Heya all, to a beginner MAist, I wonder if someone can try help me understand the differences in style between TSD, TKD and karate. I've heard they're all pretty simialr, specially the kicking aspects. WHat're the differences/similarities??
i have only seen TKD, i have never trained in it. i do however train in TSD. i heard they are somewhat similar being both korean arts. sorry i couldn't help more :(
Both TKD and TSD were heavily influenced by Japanese karate; the former in particular is very much a Korean interpretation of Karate.

They are all related. Bear with the following history to understand the differences in the arts you asked about.

From a Korean standpoint, following WWII various styles of karate were brought to Korea by Koreans that had lived and studied in Japan, Okinawa, or even China. But, since this is about karate, I'll leave out the CHinese influence for now.

Five major school of martial art emerged in Korea from these Koreans that had returned to Korea. The Koreans generally called their art either "Tang Soo Do" or "Kong Soo Do" before the 1950's.

Korean culture uses the feet for "dirty" things(close to the ground) such as fighting, walking, kicking some bum off the front doorstep, etc - while the hands are reserved for "higher-mind" things such as writing, art, poetry, etc. So, naturally the Koreans favored kicking techniques over hand techniques.

In the 1950's, Koreans sought to seperate themselves from their previous Japnese oppressors. This included trying to make a uniquely "Korean" martial art for the country. Because of it's resemblence to the foot-fighting art of "Tae Kyun" practiced during the Yi Dynasty in Korea, the name of "Taekwondo" was suggested and adopted as a name for the Korean-karate - type martial arts. A few of the teachers resisted this name change, including Hwang Kee, who preferred to keep the older name, "Tang Soo Do."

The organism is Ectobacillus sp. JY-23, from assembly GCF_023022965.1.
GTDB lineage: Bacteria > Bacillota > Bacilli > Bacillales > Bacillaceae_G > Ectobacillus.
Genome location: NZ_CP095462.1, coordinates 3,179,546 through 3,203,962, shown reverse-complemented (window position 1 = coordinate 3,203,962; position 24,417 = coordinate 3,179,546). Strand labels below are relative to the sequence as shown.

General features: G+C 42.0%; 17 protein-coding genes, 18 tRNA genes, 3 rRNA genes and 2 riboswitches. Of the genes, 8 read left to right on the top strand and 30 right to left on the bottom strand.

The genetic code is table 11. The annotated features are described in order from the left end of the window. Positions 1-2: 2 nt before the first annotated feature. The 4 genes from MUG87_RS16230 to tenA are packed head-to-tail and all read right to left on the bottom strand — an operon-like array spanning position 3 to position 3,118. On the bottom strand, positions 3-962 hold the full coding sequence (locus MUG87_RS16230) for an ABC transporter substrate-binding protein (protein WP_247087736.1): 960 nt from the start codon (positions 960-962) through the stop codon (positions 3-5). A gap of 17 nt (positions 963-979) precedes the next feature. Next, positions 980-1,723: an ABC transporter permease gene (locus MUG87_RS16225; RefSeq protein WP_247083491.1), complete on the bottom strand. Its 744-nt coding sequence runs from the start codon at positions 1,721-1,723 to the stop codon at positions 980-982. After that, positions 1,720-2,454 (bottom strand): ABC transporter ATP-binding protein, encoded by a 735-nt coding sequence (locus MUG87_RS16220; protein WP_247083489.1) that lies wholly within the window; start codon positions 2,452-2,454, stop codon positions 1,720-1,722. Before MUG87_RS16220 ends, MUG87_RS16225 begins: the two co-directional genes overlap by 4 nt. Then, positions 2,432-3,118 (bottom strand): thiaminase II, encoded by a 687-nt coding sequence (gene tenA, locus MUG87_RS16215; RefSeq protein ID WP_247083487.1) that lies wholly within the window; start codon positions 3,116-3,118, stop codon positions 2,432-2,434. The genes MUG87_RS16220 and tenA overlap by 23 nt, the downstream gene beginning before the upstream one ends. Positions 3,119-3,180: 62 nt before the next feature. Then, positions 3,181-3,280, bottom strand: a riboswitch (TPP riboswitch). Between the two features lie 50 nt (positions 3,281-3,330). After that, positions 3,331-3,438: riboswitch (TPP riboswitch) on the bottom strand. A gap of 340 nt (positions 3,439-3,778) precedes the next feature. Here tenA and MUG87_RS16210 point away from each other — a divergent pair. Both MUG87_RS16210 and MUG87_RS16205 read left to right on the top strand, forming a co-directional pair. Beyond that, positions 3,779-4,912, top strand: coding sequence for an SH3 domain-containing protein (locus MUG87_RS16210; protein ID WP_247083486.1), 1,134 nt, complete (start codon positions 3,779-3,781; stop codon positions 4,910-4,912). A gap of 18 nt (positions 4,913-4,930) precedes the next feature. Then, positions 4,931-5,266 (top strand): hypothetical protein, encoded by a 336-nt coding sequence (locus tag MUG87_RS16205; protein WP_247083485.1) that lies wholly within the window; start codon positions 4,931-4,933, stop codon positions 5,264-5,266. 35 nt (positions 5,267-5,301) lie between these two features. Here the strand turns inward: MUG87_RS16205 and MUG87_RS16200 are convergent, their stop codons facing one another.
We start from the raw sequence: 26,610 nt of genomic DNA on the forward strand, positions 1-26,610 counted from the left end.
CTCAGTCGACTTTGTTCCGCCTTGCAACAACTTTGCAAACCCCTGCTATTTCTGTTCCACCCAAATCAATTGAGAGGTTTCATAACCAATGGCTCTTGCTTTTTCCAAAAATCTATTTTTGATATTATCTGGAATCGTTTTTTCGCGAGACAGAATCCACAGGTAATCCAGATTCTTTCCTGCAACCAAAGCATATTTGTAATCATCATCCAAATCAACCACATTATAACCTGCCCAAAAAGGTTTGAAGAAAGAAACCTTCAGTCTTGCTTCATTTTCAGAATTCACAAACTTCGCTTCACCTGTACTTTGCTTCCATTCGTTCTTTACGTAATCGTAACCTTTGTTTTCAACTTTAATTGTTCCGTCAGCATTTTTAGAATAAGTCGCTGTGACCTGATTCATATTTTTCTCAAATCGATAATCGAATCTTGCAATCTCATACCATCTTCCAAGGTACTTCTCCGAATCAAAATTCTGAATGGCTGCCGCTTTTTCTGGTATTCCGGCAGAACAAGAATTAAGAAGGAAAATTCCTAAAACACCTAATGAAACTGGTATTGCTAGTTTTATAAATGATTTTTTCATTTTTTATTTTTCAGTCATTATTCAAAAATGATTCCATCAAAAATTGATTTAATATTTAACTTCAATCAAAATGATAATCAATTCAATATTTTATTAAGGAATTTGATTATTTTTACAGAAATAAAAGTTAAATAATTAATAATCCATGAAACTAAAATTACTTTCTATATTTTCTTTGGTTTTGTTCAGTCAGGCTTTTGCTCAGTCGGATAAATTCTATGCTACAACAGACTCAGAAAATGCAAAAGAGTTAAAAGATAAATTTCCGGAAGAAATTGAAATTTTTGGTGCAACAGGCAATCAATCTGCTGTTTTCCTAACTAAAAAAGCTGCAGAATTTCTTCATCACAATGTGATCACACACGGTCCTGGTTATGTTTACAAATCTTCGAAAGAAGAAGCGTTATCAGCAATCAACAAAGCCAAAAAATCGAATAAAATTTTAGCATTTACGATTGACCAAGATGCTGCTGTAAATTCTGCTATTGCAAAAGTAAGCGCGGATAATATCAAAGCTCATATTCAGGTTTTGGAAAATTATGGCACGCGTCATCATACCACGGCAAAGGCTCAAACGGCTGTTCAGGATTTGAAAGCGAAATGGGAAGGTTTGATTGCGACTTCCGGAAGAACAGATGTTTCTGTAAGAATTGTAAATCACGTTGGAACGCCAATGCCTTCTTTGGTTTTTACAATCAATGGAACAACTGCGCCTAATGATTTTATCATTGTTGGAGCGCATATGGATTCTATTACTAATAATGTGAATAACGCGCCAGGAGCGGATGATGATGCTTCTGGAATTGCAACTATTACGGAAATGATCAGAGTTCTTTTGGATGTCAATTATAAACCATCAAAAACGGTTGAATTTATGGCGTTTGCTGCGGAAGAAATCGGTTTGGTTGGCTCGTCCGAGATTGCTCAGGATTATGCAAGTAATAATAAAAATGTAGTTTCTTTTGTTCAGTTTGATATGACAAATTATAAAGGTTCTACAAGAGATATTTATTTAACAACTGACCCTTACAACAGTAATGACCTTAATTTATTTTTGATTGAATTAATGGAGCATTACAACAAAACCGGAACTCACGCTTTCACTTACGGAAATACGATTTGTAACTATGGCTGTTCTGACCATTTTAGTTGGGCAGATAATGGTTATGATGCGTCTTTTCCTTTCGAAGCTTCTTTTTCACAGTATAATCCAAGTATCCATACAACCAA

The push for Korean martial art independence continued into the 1960's, even labeling Koreans practicing the older "Tang Soo Do" arts as "traitors to Korea" with lots of name calling. Most teachers quit, were assimilated into the new larger Korean Taekwondo Association(now WTF) because of a promised paycheck, or simply left the country for freedom to teach and preserve the older ways. Taekwondo became a sport with rules of competition.

Depending on the teacher, and how legitimate their link to Tang Soo Do teachings, their techniques should be very karate-like, with the exception of more kicking techniques.

The sport of Taekwondo around the world nowdays, doesn't even resemble the old teachings. I imagine it more resembles the way Tae Kyun was used at the Dan Oh Festivals in Korea during the Yi Dynasty. It was a competitive "game" for demonstration during that time - using the feet to score a point on the other competitor.

R. McLain